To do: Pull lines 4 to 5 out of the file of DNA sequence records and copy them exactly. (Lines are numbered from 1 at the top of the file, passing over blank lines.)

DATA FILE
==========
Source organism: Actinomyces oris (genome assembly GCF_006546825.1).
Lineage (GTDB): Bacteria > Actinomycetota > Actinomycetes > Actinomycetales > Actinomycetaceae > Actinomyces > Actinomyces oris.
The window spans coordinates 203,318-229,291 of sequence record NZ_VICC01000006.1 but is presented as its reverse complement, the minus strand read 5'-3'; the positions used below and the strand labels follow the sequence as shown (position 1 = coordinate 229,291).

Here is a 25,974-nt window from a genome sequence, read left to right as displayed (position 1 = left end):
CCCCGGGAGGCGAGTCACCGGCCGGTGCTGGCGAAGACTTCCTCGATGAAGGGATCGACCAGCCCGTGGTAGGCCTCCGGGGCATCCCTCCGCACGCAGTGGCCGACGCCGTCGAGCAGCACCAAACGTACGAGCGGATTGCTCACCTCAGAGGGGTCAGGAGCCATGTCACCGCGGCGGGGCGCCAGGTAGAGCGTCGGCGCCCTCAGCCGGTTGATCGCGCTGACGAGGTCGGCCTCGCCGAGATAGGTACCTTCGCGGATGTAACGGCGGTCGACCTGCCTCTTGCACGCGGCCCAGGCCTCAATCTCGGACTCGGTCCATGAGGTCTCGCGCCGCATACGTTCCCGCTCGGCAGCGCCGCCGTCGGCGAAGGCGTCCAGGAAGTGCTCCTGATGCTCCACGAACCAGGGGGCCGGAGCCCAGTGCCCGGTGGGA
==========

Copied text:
Here is a 25,974-nt window from a genome sequence, read left to right as displayed (position 1 = left end):
CCCCGGGAGGCGAGTCACCGGCCGGTGCTGGCGAAGACTTCCTCGATGAAGGGATCGACCAGCCCGTGGTAGGCCTCCGGGGCATCCCTCCGCACGCAGTGGCCGACGCCGTCGAGCAGCACCAAACGTACGAGCGGATTGCTCACCTCAGAGGGGTCAGGAGCCATGTCACCGCGGCGGGGCGCCAGGTAGAGCGTCGGCGCCCTCAGCCGGTTGATCGCGCTGACGAGGTCGGCCTCGCCGAGATAGGTACCTTCGCGGATGTAACGGCGGTCGACCTGCCTCTTGCACGCGGCCCAGGCCTCAATCTCGGACTCGGTCCATGAGGTCTCGCGCCGCATACGTTCCCGCTCGGCAGCGCCGCCGTCGGCGAAGGCGTCCAGGAAGTGCTCCTGATGCTCCACGAACCAGGGGGCCGGAGCCCAGTGCCCGGTGGGA